Native Women and the Pay Gap
According to U.S. Census Bureau data, when you look at all Native women earners (including seasonal and part-time workers), Native women were paid, on average, 55% of what non-Hispanic white men were paid in 2022. Native American women working full-time, year-round only make, on average, 59 cents on the dollar as compared to non-Hispanic white men. These shocking statistics are one of the most significant wage disparities in the United States. If you break it down by Tribal nation, some Native American women are paid even less.
On Thursday, November 30, 2023—this year’s Native Women’s Equal Pay Day—and every day, we invite you to join AAUW in advocating for real change. You can start by demanding more #EquityForNativeWomen and #NativeWomensEqualPay on social media.
Join the Tweetstorm at 2 p.m. ET November 30.
Native women are the backbone of Native communities. They are primary caregivers and nurturers of culture, tradition, and future generations. Despite their contributions, the earnings ratio for Native women stagnated in the past decade, leaving Native women routinely underpaid and undercompensated for their work.
This pay gap is underscored by hundreds of years of racism, genocide, and forced migrations, as well as continuing threats to tribal sovereignty, which have led to Native communities grappling every day with the tangible consequences of how our country has systematically devalued women of color and their labor.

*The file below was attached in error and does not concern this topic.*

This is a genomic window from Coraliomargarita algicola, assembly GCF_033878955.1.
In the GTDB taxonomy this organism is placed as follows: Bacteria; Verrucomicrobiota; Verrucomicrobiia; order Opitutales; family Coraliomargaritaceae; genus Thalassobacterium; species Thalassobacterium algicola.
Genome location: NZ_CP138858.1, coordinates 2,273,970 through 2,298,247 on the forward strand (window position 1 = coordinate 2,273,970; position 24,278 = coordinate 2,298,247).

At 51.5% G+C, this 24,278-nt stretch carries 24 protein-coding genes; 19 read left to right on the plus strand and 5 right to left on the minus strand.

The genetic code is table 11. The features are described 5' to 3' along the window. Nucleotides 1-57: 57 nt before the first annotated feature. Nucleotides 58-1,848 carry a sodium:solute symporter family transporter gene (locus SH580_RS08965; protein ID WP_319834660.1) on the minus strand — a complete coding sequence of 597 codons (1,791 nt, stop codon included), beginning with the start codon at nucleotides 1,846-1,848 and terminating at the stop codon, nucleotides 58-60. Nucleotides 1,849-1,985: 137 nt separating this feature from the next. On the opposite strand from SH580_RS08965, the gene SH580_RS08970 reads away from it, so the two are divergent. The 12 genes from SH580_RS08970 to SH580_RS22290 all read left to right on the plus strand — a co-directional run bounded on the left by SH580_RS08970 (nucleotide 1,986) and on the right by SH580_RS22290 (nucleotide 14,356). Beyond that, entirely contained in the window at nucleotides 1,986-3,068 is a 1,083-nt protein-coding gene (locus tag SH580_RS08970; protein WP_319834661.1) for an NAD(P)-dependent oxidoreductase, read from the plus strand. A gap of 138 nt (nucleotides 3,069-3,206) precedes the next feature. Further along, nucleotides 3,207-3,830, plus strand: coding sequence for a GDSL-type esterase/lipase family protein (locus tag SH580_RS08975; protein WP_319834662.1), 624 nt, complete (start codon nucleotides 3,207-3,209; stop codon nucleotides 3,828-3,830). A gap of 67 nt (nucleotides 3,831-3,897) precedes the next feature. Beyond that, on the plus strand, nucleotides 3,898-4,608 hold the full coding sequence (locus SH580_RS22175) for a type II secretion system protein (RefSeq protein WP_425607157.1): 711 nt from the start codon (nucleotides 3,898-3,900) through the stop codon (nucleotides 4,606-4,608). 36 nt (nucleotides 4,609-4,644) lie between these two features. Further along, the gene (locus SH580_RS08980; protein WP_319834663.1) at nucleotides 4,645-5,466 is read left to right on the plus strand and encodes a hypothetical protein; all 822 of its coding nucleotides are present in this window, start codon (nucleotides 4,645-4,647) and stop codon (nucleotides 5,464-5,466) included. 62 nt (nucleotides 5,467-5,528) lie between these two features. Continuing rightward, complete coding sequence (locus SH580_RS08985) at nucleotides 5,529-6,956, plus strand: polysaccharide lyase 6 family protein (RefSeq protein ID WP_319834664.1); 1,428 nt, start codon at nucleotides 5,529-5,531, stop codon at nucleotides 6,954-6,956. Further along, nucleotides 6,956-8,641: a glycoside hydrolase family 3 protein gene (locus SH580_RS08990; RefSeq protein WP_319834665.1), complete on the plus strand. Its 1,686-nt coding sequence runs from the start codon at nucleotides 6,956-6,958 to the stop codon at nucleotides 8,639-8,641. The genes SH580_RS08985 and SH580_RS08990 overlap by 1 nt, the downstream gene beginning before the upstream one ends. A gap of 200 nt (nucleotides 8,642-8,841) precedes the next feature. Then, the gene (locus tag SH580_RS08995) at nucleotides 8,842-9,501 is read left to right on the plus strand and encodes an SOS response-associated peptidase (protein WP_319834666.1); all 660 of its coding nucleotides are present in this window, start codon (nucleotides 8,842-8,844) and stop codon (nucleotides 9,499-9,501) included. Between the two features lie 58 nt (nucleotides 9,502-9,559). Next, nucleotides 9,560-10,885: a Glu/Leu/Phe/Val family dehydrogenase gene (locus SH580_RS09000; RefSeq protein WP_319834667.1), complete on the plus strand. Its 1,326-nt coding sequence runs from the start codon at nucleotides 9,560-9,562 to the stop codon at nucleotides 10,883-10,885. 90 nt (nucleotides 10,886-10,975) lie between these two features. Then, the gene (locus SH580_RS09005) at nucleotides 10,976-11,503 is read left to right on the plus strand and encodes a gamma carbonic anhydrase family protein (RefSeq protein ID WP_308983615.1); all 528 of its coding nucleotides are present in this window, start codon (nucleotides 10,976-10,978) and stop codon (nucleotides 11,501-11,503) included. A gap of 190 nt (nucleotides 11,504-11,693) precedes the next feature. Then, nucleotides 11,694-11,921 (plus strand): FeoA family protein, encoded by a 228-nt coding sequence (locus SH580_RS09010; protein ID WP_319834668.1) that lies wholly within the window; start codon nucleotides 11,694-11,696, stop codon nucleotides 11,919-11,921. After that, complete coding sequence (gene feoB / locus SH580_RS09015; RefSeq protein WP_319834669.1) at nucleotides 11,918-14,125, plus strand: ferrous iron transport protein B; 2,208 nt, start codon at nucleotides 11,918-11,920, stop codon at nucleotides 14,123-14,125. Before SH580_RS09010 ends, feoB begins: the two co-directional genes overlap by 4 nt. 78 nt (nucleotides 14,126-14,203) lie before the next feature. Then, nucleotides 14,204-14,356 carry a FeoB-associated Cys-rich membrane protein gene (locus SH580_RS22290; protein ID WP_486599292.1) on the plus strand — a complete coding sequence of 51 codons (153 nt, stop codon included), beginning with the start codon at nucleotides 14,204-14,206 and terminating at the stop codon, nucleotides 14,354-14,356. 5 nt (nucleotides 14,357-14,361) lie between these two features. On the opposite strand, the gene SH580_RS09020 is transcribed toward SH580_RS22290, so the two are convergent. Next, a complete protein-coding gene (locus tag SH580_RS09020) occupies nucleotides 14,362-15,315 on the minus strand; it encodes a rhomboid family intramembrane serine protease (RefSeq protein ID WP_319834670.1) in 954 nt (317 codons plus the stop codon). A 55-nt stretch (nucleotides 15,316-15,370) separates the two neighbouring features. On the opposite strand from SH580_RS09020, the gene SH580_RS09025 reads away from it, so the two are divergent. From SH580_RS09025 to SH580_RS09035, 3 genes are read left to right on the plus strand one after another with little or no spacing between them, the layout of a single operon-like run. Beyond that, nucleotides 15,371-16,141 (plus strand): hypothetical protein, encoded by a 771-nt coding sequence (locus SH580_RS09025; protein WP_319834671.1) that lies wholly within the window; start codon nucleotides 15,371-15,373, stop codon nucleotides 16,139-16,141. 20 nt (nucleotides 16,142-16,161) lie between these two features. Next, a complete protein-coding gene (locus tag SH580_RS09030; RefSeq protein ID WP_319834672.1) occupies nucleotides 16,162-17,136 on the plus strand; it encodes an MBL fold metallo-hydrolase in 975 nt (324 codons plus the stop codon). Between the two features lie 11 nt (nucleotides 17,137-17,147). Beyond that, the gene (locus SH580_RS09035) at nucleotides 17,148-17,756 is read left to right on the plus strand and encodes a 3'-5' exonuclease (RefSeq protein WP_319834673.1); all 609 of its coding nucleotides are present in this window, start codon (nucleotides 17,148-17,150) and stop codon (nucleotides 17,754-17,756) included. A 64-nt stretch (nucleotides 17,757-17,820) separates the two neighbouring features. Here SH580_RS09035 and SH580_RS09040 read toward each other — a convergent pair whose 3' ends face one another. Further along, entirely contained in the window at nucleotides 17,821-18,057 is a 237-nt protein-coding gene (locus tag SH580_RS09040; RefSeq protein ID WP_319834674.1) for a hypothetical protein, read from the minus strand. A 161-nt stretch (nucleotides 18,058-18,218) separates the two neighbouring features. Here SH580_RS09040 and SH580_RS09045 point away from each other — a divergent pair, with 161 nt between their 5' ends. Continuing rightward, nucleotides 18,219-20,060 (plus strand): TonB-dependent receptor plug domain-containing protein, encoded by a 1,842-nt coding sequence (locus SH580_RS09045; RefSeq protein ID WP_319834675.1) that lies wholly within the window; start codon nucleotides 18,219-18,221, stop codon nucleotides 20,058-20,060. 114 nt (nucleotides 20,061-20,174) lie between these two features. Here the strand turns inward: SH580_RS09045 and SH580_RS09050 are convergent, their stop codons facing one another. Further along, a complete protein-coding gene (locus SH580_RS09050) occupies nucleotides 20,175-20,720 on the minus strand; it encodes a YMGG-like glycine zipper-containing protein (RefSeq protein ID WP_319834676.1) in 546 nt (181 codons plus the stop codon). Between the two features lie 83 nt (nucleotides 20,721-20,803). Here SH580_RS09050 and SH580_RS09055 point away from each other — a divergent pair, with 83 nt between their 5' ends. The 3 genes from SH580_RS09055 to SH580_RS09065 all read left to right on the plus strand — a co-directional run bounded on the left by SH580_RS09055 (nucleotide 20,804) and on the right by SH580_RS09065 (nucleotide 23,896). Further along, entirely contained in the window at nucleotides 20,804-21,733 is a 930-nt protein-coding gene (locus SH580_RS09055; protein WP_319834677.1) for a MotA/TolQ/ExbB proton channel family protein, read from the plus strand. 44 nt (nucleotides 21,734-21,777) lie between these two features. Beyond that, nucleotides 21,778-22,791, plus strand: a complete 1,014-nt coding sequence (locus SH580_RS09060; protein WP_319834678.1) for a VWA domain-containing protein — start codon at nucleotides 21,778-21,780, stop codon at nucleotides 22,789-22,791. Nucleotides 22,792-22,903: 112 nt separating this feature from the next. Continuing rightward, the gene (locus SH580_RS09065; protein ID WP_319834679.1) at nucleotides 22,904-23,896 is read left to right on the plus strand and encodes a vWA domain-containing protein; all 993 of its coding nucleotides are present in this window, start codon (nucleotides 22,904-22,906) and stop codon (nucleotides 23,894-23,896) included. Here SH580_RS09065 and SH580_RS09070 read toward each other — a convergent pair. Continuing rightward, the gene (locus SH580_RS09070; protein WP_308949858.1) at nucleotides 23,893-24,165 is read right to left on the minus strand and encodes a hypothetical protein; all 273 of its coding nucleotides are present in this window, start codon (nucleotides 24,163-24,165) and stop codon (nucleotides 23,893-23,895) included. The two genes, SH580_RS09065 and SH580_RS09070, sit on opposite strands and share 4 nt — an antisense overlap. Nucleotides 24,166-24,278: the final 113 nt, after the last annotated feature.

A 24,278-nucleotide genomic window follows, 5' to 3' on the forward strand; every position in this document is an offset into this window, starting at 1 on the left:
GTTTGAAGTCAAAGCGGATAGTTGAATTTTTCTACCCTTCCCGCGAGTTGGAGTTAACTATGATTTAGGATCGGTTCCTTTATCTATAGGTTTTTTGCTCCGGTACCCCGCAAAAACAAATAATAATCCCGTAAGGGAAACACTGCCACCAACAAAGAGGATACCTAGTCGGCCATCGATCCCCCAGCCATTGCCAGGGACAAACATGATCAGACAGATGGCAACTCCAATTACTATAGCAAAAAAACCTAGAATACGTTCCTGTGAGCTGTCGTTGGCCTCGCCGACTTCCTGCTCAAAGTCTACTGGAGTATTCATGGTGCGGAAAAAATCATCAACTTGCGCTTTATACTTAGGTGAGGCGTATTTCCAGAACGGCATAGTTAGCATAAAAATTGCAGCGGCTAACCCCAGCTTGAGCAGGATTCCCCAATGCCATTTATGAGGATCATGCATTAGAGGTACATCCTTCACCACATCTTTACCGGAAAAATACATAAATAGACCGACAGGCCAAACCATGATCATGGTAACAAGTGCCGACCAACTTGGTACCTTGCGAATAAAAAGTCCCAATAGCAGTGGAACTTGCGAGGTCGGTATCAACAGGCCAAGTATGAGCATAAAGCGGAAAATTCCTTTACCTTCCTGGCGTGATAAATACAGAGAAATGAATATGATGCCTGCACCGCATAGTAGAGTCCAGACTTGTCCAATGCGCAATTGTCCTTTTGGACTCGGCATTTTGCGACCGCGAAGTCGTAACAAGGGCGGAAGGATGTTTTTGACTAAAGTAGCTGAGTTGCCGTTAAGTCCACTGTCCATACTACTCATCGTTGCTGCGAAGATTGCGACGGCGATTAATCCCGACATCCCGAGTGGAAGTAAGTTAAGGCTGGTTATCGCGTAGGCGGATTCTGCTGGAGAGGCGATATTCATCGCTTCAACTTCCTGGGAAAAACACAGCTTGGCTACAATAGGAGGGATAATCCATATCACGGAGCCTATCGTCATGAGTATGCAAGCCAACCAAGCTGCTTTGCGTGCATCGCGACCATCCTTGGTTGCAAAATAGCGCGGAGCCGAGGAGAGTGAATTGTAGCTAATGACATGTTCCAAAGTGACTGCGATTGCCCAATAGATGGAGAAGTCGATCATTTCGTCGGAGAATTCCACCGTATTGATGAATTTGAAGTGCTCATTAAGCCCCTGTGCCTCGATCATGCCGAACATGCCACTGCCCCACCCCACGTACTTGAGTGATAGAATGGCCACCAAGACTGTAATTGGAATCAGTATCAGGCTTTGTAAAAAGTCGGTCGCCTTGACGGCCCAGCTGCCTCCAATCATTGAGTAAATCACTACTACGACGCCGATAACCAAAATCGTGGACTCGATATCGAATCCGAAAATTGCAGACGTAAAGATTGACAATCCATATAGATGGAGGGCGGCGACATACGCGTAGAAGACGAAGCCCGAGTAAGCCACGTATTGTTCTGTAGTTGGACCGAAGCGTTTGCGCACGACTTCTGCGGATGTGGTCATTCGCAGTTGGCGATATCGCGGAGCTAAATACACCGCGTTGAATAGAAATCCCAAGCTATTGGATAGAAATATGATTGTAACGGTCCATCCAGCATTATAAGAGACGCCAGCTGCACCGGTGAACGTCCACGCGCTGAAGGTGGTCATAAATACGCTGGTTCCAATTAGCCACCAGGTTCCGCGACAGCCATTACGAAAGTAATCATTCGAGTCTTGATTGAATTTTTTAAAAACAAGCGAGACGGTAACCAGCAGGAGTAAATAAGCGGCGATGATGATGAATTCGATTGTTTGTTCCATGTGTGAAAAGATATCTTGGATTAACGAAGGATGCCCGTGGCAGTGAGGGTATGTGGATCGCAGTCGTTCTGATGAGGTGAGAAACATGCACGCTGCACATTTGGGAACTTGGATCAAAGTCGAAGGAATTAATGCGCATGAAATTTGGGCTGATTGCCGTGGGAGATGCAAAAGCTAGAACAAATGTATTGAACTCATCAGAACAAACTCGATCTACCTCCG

Native women in the United States face high rates of unemployment, poverty, and violence as well as limited access to health care and child care. More than half of Native women are the sole or primary breadwinners for their families, yet they are overrepresented in low-paying jobs and lack strong work-family policy supports. Nearly 4 in 5 Native women will experience violence in their lifetime. These historic barriers to economic security are compounded when it comes to pay.
There is some good news. Native American women are going to college and holding jobs at higher rates than ever before. Native women have made important advances socially and politically, getting elected to public office, including Congress and holding key roles in the Biden-Harris Administration. And while education and good jobs help increase earnings—they don’t eliminate the wage gap.
U.S. government survey data contain less information about smaller population groups. According to the U.S. Census Bureau, approximately 8.5 million people identified as American Indian and Alaska Native alone or in combination with one or more other races in 2022, about 2.5% of the U.S. population.
AAUW continues to advocate for improved data collection, strong pay equity legislation, including the Paycheck Fairness Act, and full enforcement of our current laws to protect employees and assist employers in eliminating the pay gap. We also support caregiving and workplace support policies that center the needs of Native women such as paid family and medical leave.